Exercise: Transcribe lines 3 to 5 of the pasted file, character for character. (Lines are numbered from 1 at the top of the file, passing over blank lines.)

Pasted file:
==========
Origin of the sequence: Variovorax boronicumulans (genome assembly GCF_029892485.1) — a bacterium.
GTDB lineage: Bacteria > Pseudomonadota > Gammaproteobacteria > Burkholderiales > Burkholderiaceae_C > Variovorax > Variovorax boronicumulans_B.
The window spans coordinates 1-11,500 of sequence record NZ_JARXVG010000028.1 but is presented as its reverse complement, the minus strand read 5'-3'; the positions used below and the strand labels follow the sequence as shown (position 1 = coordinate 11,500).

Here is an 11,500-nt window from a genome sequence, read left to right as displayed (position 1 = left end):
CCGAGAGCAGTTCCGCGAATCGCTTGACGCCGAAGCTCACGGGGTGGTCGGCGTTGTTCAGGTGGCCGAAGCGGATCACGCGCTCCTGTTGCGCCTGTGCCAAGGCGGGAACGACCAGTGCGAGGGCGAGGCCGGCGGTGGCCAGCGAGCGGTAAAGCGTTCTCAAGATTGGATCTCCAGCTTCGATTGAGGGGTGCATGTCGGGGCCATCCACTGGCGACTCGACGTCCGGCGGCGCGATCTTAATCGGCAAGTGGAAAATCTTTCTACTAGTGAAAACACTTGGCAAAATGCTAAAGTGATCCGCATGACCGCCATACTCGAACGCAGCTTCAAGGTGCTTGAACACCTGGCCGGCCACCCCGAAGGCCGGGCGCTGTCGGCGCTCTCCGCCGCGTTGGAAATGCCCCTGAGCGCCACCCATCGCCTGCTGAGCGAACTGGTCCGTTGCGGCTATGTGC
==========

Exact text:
The window spans coordinates 1-11,500 of sequence record NZ_JARXVG010000028.1 but is presented as its reverse complement, the minus strand read 5'-3'; the positions used below and the strand labels follow the sequence as shown (position 1 = coordinate 11,500).

Here is an 11,500-nt window from a genome sequence, read left to right as displayed (position 1 = left end):
CCGAGAGCAGTTCCGCGAATCGCTTGACGCCGAAGCTCACGGGGTGGTCGGCGTTGTTCAGGTGGCCGAAGCGGATCACGCGCTCCTGTTGCGCCTGTGCCAAGGCGGGAACGACCAGTGCGAGGGCGAGGCCGGCGGTGGCCAGCGAGCGGTAAAGCGTTCTCAAGATTGGATCTCCAGCTTCGATTGAGGGGTGCATGTCGGGGCCATCCACTGGCGACTCGACGTCCGGCGGCGCGATCTTAATCGGCAAGTGGAAAATCTTTCTACTAGTGAAAACACTTGGCAAAATGCTAAAGTGATCCGCATGACCGCCATACTCGAACGCAGCTTCAAGGTGCTTGAACACCTGGCCGGCCACCCCGAAGGCCGGGCGCTGTCGGCGCTCTCCGCCGCGTTGGAAATGCCCCTGAGCGCCACCCATCGCCTGCTGAGCGAACTGGTCCGTTGCGGCTATGTGC